A year and a half ago, Spokane County announced that the controversial Spokane County Raceway would have two new operators to revitalize it, including Charlie Allen, the man who’s run the Firebird International Speedway in Arizona since 1983. The new operators sought to distance themselves from the track’s colored 35-year history, using phrases like, “It’s a new day.”
Last Friday was yet another new day. Raceway representatives used similar language to announce yet another change in management. Charlie Allen has pulled out, and Spokane local Craig Smith — boat racer, plane flyer, and one-time successful World Champion dragster — has stepped into his place.
“The track does have a bit of a tarnished image out there,” Smith says. “We will work to re-brand that.”
After years of making headlines, the raceway — and the drag strip, in particular — has a problematic reputation.
“I think seven cars bumped into the wall,” Smith says of the drag strip’s slick surface. “That’s not good.”
Smith has spent $100,000 to buy a customized tractor he plans to use to grind up the surface of the strip.
The track, he says, is still “deep in the red.” He plans to get rid of money-losing events — no more Super Chevy or NASCAR series — but also plans to lower ticket prices, hoping to draw more families.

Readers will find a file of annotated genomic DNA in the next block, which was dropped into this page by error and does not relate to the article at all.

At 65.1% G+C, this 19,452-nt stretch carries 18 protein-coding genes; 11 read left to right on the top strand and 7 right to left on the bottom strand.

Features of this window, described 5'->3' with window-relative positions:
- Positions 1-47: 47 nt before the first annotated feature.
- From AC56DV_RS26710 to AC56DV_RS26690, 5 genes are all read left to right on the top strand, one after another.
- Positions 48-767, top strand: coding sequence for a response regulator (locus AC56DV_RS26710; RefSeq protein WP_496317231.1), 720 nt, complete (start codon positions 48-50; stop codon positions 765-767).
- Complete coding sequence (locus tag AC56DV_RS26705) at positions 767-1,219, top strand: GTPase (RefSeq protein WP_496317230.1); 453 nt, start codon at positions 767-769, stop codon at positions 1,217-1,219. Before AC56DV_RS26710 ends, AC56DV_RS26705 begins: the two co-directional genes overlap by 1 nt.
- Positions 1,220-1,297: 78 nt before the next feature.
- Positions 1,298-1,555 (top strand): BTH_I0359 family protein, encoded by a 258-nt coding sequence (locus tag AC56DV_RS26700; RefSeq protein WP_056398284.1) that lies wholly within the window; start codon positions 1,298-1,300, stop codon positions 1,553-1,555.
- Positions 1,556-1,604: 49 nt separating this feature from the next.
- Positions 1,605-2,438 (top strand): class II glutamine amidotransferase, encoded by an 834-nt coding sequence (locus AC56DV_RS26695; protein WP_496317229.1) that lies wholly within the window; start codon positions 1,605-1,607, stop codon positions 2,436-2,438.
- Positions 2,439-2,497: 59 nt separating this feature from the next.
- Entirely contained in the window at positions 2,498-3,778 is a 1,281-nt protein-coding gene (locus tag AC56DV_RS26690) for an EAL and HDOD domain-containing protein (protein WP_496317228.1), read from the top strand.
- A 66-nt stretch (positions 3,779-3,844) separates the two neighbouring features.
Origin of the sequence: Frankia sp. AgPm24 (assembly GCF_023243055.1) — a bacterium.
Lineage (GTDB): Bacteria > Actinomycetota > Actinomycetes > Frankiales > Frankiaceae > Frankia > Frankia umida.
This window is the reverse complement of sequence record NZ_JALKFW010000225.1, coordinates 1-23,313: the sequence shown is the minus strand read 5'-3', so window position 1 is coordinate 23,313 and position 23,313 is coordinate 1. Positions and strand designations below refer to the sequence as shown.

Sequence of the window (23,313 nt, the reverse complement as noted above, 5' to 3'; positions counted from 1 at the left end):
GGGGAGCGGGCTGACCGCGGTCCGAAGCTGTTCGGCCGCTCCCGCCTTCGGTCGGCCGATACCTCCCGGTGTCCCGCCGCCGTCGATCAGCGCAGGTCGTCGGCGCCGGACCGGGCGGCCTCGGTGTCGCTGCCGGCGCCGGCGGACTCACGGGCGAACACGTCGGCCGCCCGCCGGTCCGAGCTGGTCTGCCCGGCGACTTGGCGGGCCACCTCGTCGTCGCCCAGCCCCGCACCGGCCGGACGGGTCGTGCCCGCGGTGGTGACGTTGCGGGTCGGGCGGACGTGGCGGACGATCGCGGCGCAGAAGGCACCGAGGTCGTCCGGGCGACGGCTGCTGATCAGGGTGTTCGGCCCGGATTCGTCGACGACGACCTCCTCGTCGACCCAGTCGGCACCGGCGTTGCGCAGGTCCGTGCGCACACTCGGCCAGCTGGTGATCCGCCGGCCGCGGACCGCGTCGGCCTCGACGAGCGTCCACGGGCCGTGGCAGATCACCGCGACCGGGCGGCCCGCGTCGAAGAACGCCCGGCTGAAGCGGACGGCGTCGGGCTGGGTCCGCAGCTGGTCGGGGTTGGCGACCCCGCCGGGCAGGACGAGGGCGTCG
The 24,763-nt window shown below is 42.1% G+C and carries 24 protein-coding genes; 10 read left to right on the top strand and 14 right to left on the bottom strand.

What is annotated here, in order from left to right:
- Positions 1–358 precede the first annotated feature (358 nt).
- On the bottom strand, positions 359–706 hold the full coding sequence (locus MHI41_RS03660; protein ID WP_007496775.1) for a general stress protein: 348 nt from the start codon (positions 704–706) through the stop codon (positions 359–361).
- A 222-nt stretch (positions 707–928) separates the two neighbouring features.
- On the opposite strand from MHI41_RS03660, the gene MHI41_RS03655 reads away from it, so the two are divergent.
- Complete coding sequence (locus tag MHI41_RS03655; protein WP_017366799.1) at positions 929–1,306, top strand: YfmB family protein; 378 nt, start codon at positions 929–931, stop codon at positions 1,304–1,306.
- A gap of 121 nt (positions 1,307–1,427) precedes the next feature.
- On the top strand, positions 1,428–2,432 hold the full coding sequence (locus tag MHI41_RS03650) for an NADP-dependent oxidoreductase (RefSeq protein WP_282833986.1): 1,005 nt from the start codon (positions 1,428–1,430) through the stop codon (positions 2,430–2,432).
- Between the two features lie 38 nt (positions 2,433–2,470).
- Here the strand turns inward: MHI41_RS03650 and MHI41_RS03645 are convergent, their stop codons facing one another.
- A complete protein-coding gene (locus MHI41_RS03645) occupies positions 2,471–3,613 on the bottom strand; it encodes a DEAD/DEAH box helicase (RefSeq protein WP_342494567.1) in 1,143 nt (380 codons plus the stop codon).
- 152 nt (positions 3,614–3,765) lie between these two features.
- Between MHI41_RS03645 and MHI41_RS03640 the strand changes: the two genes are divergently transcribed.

“One thing that Charlie [Allen] did — he wanted to keep the prices high,” Smith says. “It worked for the Phoenix area, but it doesn’t work here.”
He’d like the track to be more family-friendly — no more bikini contests, no more allowing the Déja Vu strip club to sponsor cars. “If my priest wants to come out there, I want to be comfortable with him sitting in the stands,” he says.
County Commissioner Todd Mielke says that he was “surprised with the tone of the press conference.” To him, the changes at the raceway in the last year and a half, including the rebuilding of the road course for safety reasons, have been largely positive.
After Mielke and fellow Commissioner Mark Richard voted to pay $4.5 million for the raceway in 2008, some worried it would be a boondoggle. After Charlie Allen came on, former Commissioner Bonnie Mager called the track a “money pit.” During his 2010 race against Mager, Al French suggested selling the track.
While the operators pay for basic operation funding, the county still has to pay for debt service.
“Every year that goes by we lose more money,” Mager says.
“Thumbs down, still.”
But Mielke says the impact of the course has to be considered.
Buying Antoine Peak Spokane cost $10 million, but fewer than 200 hikers visit it a year, he says.
Yet when those bleachers at the track really get full, he says, they’re packed with over 5,000 racing fans.